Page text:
The Count on Me Family Foundation during one of their Holiday Shops events.

November 06, 2019

Family Foundations Create the Biggest Impact Within The Family

Photo: Shannon Mora with her daughter, Lillia at one of the Count on Me Family Foundation's Holiday Shops events. 

 

After Shannon Mora witnessed the impact the Special Olympics had on her sister, Whittney, now deceased, who was born with Down's Syndrome, she dedicated her time to volunteering with the organization.

“My favorite thing was to be a hugger," she recalled. The joyous response to that gesture taught her how much it meant to the competitors to “feel like they count."

Years later, she realized the greatest impact — both on her life and the lives of those she was supporting — came from those “hands on" moments, and she wanted her four children — Cole, Lillia, Ryder, and Trey — to share in the experience of making a direct impact in other people's lives.

So in 2005, Mora founded the Count on Me Family Foundation with her then-husband, football coach Jim Mora, “to empower and inspire children in need, whether they are medically fragile, economically disadvantaged, or developmentally challenged."

The logistical demands of starting and running a family foundation — a 501(c)(3) of private foundation funded by a family — such as the initial time commitment, costs, and regulatory requirements, can deter some from pursuing this philanthropic endeavor.

However, those who do start a family foundation, like the Moras, are often motivated by the desire to establish a family legacy of giving.

“Parents want to teach their children to be impactful citizens and they want to transfer their values — it's their legacy," said Alma Banuelos, national head of Trust and Estate Services at City National Bank.

Rather than write a check to an established charity or fund construction of a building, Mora wanted her family foundation to host events that her children could participate in, like their Holiday Shops project.

Now in its 15th year, Holiday Shops gives children who are hospital-bound during the holidays the opportunity to "go shopping" for their parents or caregivers by bringing gifts to them to select, for free, and wrap. The program takes place in six states and nine hospitals, with plans to expand.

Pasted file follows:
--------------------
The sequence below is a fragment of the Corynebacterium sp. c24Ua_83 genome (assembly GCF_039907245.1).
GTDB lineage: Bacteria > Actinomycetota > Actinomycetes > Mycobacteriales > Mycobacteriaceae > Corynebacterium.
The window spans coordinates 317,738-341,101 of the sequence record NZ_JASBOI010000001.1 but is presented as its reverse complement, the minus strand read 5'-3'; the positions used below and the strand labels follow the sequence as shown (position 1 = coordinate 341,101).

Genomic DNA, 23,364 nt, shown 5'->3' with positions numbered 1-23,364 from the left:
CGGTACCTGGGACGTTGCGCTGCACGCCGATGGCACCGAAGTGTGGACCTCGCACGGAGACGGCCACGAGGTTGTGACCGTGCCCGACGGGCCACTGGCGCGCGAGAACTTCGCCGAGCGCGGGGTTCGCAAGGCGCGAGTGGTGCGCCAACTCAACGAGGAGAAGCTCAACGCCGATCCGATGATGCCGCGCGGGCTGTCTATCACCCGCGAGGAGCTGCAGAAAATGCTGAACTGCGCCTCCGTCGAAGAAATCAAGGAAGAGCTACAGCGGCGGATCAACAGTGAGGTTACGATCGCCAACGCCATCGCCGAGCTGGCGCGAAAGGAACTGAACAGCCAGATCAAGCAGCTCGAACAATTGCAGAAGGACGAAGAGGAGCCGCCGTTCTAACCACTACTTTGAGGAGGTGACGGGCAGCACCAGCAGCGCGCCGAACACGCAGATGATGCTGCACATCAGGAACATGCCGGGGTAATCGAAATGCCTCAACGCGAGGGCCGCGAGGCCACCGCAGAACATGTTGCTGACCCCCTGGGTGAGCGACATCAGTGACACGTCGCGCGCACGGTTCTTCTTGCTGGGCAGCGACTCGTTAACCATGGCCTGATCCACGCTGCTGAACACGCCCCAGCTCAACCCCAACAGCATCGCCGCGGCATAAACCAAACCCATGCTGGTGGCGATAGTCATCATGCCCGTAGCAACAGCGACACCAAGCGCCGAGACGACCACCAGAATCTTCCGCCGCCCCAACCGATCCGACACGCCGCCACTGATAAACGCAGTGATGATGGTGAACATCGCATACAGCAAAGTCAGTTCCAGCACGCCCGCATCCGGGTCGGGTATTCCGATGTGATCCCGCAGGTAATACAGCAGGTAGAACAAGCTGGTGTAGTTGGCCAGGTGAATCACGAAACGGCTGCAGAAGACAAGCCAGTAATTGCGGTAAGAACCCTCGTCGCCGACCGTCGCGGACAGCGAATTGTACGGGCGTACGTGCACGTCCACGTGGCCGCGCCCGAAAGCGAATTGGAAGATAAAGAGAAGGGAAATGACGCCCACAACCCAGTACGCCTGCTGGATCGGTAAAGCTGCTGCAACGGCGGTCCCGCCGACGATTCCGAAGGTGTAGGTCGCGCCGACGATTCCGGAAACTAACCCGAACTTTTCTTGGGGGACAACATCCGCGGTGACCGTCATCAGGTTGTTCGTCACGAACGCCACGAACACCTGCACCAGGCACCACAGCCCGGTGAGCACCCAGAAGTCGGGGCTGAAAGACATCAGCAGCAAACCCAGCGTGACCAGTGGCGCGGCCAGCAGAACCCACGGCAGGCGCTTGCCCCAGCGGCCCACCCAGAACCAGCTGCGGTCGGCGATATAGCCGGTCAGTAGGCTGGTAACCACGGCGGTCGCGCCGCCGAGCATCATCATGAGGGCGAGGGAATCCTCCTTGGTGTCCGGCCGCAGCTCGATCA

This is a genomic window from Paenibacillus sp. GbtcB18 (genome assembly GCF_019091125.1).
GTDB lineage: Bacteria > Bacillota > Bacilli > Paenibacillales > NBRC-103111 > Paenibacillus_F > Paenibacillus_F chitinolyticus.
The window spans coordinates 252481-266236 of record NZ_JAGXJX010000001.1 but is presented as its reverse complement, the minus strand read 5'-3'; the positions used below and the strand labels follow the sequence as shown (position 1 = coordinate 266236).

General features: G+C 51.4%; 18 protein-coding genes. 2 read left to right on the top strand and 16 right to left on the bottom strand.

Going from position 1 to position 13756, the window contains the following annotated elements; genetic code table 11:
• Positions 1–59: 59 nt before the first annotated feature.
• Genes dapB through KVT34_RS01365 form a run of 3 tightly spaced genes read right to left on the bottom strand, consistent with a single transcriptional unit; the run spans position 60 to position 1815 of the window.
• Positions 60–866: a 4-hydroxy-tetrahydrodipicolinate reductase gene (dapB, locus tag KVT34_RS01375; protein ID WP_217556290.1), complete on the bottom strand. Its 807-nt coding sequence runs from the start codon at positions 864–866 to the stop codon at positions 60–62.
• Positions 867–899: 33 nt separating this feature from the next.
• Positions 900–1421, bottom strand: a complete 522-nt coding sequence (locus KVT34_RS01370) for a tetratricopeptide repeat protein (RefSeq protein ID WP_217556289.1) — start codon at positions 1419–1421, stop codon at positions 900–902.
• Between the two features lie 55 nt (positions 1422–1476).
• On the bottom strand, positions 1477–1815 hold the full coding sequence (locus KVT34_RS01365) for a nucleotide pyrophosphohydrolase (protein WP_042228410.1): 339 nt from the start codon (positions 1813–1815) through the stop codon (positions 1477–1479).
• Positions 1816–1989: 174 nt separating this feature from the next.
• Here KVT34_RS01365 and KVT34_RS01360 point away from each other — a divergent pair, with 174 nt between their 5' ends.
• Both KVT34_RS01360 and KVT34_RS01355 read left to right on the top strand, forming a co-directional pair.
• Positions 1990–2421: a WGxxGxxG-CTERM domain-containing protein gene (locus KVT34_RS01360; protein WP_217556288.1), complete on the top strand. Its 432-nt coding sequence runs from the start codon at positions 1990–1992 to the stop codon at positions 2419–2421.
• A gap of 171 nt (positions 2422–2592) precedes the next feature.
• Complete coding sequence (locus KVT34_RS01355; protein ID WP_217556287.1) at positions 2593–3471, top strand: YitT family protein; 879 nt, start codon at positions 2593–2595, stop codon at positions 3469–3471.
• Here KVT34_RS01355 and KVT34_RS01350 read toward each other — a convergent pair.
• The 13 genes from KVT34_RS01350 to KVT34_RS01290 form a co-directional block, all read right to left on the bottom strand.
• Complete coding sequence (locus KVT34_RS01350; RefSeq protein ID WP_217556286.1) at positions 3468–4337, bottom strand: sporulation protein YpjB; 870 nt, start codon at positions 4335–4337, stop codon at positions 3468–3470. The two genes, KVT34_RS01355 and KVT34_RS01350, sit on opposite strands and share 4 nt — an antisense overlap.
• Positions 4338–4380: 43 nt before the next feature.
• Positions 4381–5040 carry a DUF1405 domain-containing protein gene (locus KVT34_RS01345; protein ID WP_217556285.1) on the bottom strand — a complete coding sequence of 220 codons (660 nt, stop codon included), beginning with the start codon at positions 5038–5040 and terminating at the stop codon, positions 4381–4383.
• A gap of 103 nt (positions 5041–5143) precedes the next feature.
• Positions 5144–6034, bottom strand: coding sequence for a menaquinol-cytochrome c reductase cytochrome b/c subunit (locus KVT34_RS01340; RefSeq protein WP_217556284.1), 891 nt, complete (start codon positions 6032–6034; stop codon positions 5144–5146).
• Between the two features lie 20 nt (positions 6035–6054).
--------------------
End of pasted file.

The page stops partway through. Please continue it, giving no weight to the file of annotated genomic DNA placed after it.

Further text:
“It's one thing to get a toy, that's wonderful," Mora explained, “but when a child gets to pick gifts for their parents or guardians, that makes them feel like they're part of the holiday while empowering them because they get to give back too."

Her children have all volunteered at Holiday Shops in various ways and continue to do so, from inventorying and organizing the gifts to assisting the young shoppers.

In addition to Holiday Shops, Count on Me also traditionally hosts one other annual event to provide under-served children an experience they likely would not otherwise have.

For example, because they live in Manhattan Beach, the Mora children regularly enjoy playing in the surf, but they realized that less fortunate children living just a few miles away have never had a chance to go to the beach. Wanting to share in that joy, the family planned a beach day that provided transportation, activities and lunch for children who may not have otherwise had such an opportunity. This turned into another recurring event that the family hosted.

A similar event, Bus 2 the Bowl, transported low-income kids from the greater Los Angeles area to sporting events at the historic Rose Bowl Stadium in Pasadena.

Most recently, Count on Me hosted Art Inspiration 2019, that hosted a group from the Metro Los Angeles Boys and Girls Club Watts-Willowbrook Clubhouse to an immersive mural art experience with renowned artist Lionel Milton.

By participating in the events and fundraisers hosted by the family foundation, the Mora children gained a greater understanding of not only their own privilege, but also the importance of helping all children enjoy pleasures the Mora children might have otherwise taken for granted.

"It has been truly inspiring and amazing to see the growth of the foundation," said Mora's daughter, Lillia. "As I grew up, so did my mom's vision and so did my passion for giving back and helping others through the foundation. Seeing firsthand what my mom does to help those less fortunate inspires me to want to be a part of the legacy and continue to help others."

Now that the Mora children are older — Cole and Lillia have graduated from college, Ryder is currently attending USC, and Trey is a high school junior — their involvement in the foundation is shifting, but not shrinking.

As her children grew up, Mora considered reducing the scope of Count on Me, but the family decided it was too meaningful and too much a part of their family to allow it to dissolve. Their passion for philanthropy is exactly the legacy Mora hoped she'd create.

All the children are highly involved in their roles on the board of trustees — positions that allow them to make decisions that further the mission of the foundation.

Additionally, Ryder Mora has also made charitable giving and homeless outreach a key component of an apparel company, Improper Etiquette, he co-founded last year.

Ryder explained, "Connecting with the homeless population is as important to us as the donations — it reminds us we're all human beings regardless of our circumstances."

According to Banuelos, Count on Me exemplifies the true spirit of a family foundation.

"The Mora children are highly involved," she explained. "This helps teach them why it's important to participate in their community and allows them to observe the impact their time and resources can make."

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